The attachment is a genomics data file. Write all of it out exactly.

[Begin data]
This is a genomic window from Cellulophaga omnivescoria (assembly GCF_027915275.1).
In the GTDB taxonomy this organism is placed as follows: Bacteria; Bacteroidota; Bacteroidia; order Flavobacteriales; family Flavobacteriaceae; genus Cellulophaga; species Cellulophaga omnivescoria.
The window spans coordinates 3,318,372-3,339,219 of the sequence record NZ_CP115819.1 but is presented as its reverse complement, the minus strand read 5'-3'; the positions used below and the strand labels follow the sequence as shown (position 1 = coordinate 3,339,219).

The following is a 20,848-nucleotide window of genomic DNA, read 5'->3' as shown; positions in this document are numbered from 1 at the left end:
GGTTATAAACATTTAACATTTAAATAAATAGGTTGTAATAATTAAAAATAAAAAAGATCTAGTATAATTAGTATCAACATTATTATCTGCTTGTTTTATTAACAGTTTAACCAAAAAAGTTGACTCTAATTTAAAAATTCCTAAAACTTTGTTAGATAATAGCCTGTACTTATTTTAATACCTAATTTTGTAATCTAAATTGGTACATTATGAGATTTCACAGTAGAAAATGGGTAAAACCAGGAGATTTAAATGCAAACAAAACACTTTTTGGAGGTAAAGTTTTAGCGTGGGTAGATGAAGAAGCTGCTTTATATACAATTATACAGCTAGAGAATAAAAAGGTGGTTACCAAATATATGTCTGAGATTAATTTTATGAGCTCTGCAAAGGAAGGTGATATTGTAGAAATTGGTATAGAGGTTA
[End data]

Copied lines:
This is a genomic window from Cellulophaga omnivescoria (assembly GCF_027915275.1).
In the GTDB taxonomy this organism is placed as follows: Bacteria; Bacteroidota; Bacteroidia; order Flavobacteriales; family Flavobacteriaceae; genus Cellulophaga; species Cellulophaga omnivescoria.
The window spans coordinates 3,318,372-3,339,219 of the sequence record NZ_CP115819.1 but is presented as its reverse complement, the minus strand read 5'-3'; the positions used below and the strand labels follow the sequence as shown (position 1 = coordinate 3,339,219).

The following is a 20,848-nucleotide window of genomic DNA, read 5'->3' as shown; positions in this document are numbered from 1 at the left end:
GGTTATAAACATTTAACATTTAAATAAATAGGTTGTAATAATTAAAAATAAAAAAGATCTAGTATAATTAGTATCAACATTATTATCTGCTTGTTTTATTAACAGTTTAACCAAAAAAGTTGACTCTAATTTAAAAATTCCTAAAACTTTGTTAGATAATAGCCTGTACTTATTTTAATACCTAATTTTGTAATCTAAATTGGTACATTATGAGATTTCACAGTAGAAAATGGGTAAAACCAGGAGATTTAAATGCAAACAAAACACTTTTTGGAGGTAAAGTTTTAGCGTGGGTAGATGAAGAAGCTGCTTTATATACAATTATACAGCTAGAGAATAAAAAGGTGGTTACCAAATATATGTCTGAGATTAATTTTATGAGCTCTGCAAAGGAAGGTGATATTGTAGAAATTGGTATAGAGGTTA